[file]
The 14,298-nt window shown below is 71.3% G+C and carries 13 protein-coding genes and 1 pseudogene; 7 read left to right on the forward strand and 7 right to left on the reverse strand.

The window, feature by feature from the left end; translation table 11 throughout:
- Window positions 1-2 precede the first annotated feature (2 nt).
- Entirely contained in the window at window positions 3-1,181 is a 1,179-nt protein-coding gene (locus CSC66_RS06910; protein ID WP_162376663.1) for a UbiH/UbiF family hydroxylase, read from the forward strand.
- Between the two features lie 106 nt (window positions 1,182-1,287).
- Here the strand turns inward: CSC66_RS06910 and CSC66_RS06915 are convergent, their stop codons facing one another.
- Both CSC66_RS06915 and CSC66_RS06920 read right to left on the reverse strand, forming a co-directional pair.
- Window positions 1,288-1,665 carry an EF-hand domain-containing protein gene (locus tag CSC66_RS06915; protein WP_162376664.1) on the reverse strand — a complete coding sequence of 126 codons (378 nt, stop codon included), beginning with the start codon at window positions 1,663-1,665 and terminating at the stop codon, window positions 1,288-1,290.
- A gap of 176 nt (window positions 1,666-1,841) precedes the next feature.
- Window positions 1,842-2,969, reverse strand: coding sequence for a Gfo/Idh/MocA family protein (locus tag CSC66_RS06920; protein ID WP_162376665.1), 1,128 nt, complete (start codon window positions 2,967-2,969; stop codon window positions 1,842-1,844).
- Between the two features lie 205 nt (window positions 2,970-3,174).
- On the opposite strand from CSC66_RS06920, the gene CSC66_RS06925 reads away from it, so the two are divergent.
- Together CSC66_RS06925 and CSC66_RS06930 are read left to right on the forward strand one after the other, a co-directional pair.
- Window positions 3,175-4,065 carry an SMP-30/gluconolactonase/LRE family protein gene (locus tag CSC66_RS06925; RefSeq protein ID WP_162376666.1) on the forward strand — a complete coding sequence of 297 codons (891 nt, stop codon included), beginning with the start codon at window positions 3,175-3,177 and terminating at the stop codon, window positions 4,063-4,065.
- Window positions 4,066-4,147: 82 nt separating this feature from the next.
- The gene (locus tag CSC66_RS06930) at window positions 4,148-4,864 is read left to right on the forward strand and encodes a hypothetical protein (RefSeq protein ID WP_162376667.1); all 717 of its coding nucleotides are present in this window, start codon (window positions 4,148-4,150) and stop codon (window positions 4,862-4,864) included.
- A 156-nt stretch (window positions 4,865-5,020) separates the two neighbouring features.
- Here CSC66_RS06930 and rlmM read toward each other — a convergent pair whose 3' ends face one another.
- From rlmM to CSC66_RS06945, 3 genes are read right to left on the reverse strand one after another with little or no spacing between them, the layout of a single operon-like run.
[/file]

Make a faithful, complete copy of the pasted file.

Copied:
The 14,298-nt window shown below is 71.3% G+C and carries 13 protein-coding genes and 1 pseudogene; 7 read left to right on the forward strand and 7 right to left on the reverse strand.

The window, feature by feature from the left end; translation table 11 throughout:
- Window positions 1-2 precede the first annotated feature (2 nt).
- Entirely contained in the window at window positions 3-1,181 is a 1,179-nt protein-coding gene (locus CSC66_RS06910; protein ID WP_162376663.1) for a UbiH/UbiF family hydroxylase, read from the forward strand.
- Between the two features lie 106 nt (window positions 1,182-1,287).
- Here the strand turns inward: CSC66_RS06910 and CSC66_RS06915 are convergent, their stop codons facing one another.
- Both CSC66_RS06915 and CSC66_RS06920 read right to left on the reverse strand, forming a co-directional pair.
- Window positions 1,288-1,665 carry an EF-hand domain-containing protein gene (locus tag CSC66_RS06915; protein WP_162376664.1) on the reverse strand — a complete coding sequence of 126 codons (378 nt, stop codon included), beginning with the start codon at window positions 1,663-1,665 and terminating at the stop codon, window positions 1,288-1,290.
- A gap of 176 nt (window positions 1,666-1,841) precedes the next feature.
- Window positions 1,842-2,969, reverse strand: coding sequence for a Gfo/Idh/MocA family protein (locus tag CSC66_RS06920; protein ID WP_162376665.1), 1,128 nt, complete (start codon window positions 2,967-2,969; stop codon window positions 1,842-1,844).
- Between the two features lie 205 nt (window positions 2,970-3,174).
- On the opposite strand from CSC66_RS06920, the gene CSC66_RS06925 reads away from it, so the two are divergent.
- Together CSC66_RS06925 and CSC66_RS06930 are read left to right on the forward strand one after the other, a co-directional pair.
- Window positions 3,175-4,065 carry an SMP-30/gluconolactonase/LRE family protein gene (locus tag CSC66_RS06925; RefSeq protein ID WP_162376666.1) on the forward strand — a complete coding sequence of 297 codons (891 nt, stop codon included), beginning with the start codon at window positions 3,175-3,177 and terminating at the stop codon, window positions 4,063-4,065.
- Window positions 4,066-4,147: 82 nt separating this feature from the next.
- The gene (locus tag CSC66_RS06930) at window positions 4,148-4,864 is read left to right on the forward strand and encodes a hypothetical protein (RefSeq protein ID WP_162376667.1); all 717 of its coding nucleotides are present in this window, start codon (window positions 4,148-4,150) and stop codon (window positions 4,862-4,864) included.
- A 156-nt stretch (window positions 4,865-5,020) separates the two neighbouring features.
- Here CSC66_RS06930 and rlmM read toward each other — a convergent pair whose 3' ends face one another.
- From rlmM to CSC66_RS06945, 3 genes are read right to left on the reverse strand one after another with little or no spacing between them, the layout of a single operon-like run.